Because John Kremer really does know everything that can be known about marketing books, I would encourage you to sign up for Ning.com's Book Marketing Network group. I've been quite pleased with what I have seen thus far. Just click on the graphic below to take you there.
One thing I have noticed from Steve Weber is that he makes it very easy for people who read his books to find a place to order them. After most of his posts, you will see an Amazon box (like the sample shown below) right after each post. Again and again. And my guess is that this results in sales.
Whatever you do, don't make it hard for people to find your book.
I like independent publishing. I enjoy the process of creating a book and bringing it to market. However, I do get that this process is not for everyone. If you do not want to do it all yourself, what's a writer to do?
You have several options:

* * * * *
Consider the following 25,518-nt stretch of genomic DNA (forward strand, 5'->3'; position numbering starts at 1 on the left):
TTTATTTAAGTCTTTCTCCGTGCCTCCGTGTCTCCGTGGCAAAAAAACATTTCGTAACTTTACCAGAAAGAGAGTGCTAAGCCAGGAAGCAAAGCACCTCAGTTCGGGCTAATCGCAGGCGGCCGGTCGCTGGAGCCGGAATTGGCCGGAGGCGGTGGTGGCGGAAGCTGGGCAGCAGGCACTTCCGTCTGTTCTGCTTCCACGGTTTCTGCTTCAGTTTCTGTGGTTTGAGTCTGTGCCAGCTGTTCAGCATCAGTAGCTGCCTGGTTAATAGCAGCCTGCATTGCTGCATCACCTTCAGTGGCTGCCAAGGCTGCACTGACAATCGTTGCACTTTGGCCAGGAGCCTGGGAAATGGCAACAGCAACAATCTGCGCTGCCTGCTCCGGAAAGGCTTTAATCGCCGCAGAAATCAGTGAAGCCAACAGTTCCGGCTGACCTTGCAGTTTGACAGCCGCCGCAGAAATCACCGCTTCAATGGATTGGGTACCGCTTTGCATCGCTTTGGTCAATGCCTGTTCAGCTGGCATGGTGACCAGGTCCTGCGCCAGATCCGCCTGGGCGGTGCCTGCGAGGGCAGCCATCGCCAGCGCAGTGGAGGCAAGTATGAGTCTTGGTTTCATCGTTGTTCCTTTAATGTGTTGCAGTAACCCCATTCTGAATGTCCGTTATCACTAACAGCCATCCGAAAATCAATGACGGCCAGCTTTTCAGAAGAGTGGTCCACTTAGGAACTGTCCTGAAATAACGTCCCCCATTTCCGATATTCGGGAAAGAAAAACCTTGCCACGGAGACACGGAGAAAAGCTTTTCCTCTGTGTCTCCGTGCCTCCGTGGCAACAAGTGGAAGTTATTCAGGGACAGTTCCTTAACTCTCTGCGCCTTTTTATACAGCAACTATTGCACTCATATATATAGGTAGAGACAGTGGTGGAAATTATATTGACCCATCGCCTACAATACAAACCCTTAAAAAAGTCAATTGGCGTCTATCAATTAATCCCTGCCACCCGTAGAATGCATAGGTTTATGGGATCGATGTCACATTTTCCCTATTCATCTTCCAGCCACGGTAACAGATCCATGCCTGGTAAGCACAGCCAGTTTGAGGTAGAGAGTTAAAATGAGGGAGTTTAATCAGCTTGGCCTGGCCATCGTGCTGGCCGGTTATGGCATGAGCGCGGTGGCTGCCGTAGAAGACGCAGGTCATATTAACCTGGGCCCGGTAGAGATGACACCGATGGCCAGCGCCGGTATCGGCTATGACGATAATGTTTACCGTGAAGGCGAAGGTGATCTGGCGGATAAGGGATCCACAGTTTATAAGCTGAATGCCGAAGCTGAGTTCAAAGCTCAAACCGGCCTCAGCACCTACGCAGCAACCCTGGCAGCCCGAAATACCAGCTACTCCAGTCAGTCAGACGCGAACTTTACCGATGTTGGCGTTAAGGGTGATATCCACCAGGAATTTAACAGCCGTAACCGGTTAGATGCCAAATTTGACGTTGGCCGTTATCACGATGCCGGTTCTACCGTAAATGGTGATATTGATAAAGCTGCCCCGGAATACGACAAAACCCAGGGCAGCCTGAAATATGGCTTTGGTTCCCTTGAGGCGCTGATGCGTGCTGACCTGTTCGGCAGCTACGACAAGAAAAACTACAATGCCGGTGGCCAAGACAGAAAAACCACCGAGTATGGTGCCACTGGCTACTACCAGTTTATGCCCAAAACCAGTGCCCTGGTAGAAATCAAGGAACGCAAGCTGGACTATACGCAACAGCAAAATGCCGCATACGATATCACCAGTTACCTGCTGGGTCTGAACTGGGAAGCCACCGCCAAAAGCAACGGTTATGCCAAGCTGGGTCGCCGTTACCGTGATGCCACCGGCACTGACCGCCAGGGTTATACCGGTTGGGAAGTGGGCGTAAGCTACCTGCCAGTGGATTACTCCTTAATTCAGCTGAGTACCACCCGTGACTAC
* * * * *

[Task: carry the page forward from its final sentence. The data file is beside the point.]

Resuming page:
1. You could go with one of the subsidy houses like AuthorHouse Or Publish America. I hope you won't. Why is that? Because you won't sell any books. The average customer (and, yes, you are a customer) sells less than a hundred books. Also, if part of your marketing strategy is to sell into bookstores, it's unlikely that will get you there because the cost for each book is too high.
2. Hire someone to do the work for you. There are book shepherds out there that will take on as little or as much of the process as you desire. It's not cheap, but you will end up with a high-quality product.
3. Use Booklocker.com. Some time back I interviewed Richard Hoy of Booklocker.com and I was impressed with their service. Yes, you do get charged a fee just like one of the subsidy houses, but the fee is a much more reasonable $492 (or if you supply your own cover, you can knock $175 off that price).
And importantly, I respect any company that tells you right up-front why you should not use them. See:
This is the direction I would go if I were in the market for this service. I should warn you that BookLocker.com makes its money from selling books more than from selling you services (which is the exact opposite of those other companies), so they will want to know how you plan on marketing the book. Remember, marketing the book, no matter how large the company, falls first to you.
Here's a quote from that 2005 interview: